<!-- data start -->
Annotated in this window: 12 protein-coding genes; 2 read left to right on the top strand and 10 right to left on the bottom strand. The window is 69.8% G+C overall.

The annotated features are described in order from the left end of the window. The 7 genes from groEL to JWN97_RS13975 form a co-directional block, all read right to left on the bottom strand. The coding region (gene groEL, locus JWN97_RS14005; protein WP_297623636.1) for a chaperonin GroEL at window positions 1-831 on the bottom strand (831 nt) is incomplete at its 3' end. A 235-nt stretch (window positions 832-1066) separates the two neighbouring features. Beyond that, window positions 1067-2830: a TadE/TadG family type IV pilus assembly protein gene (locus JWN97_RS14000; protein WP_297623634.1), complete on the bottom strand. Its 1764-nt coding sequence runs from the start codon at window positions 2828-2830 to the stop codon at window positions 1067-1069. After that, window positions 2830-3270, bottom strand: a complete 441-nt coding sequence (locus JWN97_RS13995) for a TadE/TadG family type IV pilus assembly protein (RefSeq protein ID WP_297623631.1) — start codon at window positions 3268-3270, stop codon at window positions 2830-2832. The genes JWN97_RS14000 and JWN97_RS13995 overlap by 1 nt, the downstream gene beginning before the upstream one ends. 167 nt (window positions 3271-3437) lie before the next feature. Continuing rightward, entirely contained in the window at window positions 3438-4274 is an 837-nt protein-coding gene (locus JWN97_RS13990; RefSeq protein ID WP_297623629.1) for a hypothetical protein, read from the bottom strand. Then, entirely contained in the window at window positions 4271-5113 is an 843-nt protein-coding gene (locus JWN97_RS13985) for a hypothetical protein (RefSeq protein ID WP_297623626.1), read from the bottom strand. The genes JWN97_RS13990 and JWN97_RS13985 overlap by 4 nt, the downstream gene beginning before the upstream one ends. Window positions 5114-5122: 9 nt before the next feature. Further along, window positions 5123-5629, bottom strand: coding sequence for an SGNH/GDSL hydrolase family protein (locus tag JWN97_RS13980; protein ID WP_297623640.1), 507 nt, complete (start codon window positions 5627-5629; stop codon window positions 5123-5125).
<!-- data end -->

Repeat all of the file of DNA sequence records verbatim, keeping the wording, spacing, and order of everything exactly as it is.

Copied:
Annotated in this window: 12 protein-coding genes; 2 read left to right on the top strand and 10 right to left on the bottom strand. The window is 69.8% G+C overall.

The annotated features are described in order from the left end of the window. The 7 genes from groEL to JWN97_RS13975 form a co-directional block, all read right to left on the bottom strand. The coding region (gene groEL, locus JWN97_RS14005; protein WP_297623636.1) for a chaperonin GroEL at window positions 1-831 on the bottom strand (831 nt) is incomplete at its 3' end. A 235-nt stretch (window positions 832-1066) separates the two neighbouring features. Beyond that, window positions 1067-2830: a TadE/TadG family type IV pilus assembly protein gene (locus JWN97_RS14000; protein WP_297623634.1), complete on the bottom strand. Its 1764-nt coding sequence runs from the start codon at window positions 2828-2830 to the stop codon at window positions 1067-1069. After that, window positions 2830-3270, bottom strand: a complete 441-nt coding sequence (locus JWN97_RS13995) for a TadE/TadG family type IV pilus assembly protein (RefSeq protein ID WP_297623631.1) — start codon at window positions 3268-3270, stop codon at window positions 2830-2832. The genes JWN97_RS14000 and JWN97_RS13995 overlap by 1 nt, the downstream gene beginning before the upstream one ends. 167 nt (window positions 3271-3437) lie before the next feature. Continuing rightward, entirely contained in the window at window positions 3438-4274 is an 837-nt protein-coding gene (locus JWN97_RS13990; RefSeq protein ID WP_297623629.1) for a hypothetical protein, read from the bottom strand. Then, entirely contained in the window at window positions 4271-5113 is an 843-nt protein-coding gene (locus JWN97_RS13985) for a hypothetical protein (RefSeq protein ID WP_297623626.1), read from the bottom strand. The genes JWN97_RS13990 and JWN97_RS13985 overlap by 4 nt, the downstream gene beginning before the upstream one ends. Window positions 5114-5122: 9 nt before the next feature. Further along, window positions 5123-5629, bottom strand: coding sequence for an SGNH/GDSL hydrolase family protein (locus tag JWN97_RS13980; protein ID WP_297623640.1), 507 nt, complete (start codon window positions 5627-5629; stop codon window positions 5123-5125).